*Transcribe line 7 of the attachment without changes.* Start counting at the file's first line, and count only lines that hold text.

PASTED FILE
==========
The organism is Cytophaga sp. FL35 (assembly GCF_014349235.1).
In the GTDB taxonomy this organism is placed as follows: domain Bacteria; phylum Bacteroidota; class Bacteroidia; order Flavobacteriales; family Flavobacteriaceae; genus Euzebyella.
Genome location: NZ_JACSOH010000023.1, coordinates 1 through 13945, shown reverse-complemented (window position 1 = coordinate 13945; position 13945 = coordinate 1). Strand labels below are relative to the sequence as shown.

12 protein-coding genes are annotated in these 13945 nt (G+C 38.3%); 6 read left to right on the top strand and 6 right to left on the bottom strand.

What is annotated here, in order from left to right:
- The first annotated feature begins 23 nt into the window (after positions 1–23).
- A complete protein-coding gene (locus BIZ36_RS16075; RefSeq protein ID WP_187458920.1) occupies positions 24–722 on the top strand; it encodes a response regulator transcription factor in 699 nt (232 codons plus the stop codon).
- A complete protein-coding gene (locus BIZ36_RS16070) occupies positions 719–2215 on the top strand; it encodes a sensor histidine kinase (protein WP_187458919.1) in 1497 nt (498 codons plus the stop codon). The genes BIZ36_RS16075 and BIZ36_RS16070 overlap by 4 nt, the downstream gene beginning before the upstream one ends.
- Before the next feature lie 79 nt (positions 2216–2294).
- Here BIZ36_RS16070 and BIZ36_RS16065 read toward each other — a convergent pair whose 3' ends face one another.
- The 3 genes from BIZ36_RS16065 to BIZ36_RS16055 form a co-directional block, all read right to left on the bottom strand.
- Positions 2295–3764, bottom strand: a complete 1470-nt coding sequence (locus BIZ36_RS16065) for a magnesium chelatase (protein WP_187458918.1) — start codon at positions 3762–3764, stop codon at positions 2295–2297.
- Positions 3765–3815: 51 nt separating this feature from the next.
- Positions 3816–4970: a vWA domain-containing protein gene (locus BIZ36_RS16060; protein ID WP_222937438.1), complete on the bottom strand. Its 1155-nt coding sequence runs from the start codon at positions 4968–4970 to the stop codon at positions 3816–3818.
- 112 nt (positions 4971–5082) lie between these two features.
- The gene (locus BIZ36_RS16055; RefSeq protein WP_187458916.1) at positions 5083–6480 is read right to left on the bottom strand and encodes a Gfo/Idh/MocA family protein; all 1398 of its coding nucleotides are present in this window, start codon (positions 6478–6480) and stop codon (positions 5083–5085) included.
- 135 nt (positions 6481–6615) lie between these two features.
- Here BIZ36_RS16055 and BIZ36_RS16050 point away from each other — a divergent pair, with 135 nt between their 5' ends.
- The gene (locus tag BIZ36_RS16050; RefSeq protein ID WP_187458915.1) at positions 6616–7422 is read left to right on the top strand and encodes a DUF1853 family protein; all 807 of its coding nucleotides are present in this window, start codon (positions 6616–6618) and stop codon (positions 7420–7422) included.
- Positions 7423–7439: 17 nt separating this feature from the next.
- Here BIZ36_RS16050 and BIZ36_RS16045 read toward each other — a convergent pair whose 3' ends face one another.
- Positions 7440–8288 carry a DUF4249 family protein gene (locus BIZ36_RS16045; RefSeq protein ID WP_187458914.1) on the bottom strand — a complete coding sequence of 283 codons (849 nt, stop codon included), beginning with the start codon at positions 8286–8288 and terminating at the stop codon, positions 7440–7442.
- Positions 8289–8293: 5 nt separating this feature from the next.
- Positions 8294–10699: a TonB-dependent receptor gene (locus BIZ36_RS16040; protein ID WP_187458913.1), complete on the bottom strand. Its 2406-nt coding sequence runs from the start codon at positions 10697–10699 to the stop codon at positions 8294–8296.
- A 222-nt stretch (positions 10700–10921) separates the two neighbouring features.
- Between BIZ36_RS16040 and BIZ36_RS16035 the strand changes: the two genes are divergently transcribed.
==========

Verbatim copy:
- A complete protein-coding gene (locus BIZ36_RS16075; RefSeq protein ID WP_187458920.1) occupies positions 24–722 on the top strand; it encodes a response regulator transcription factor in 699 nt (232 codons plus the stop codon).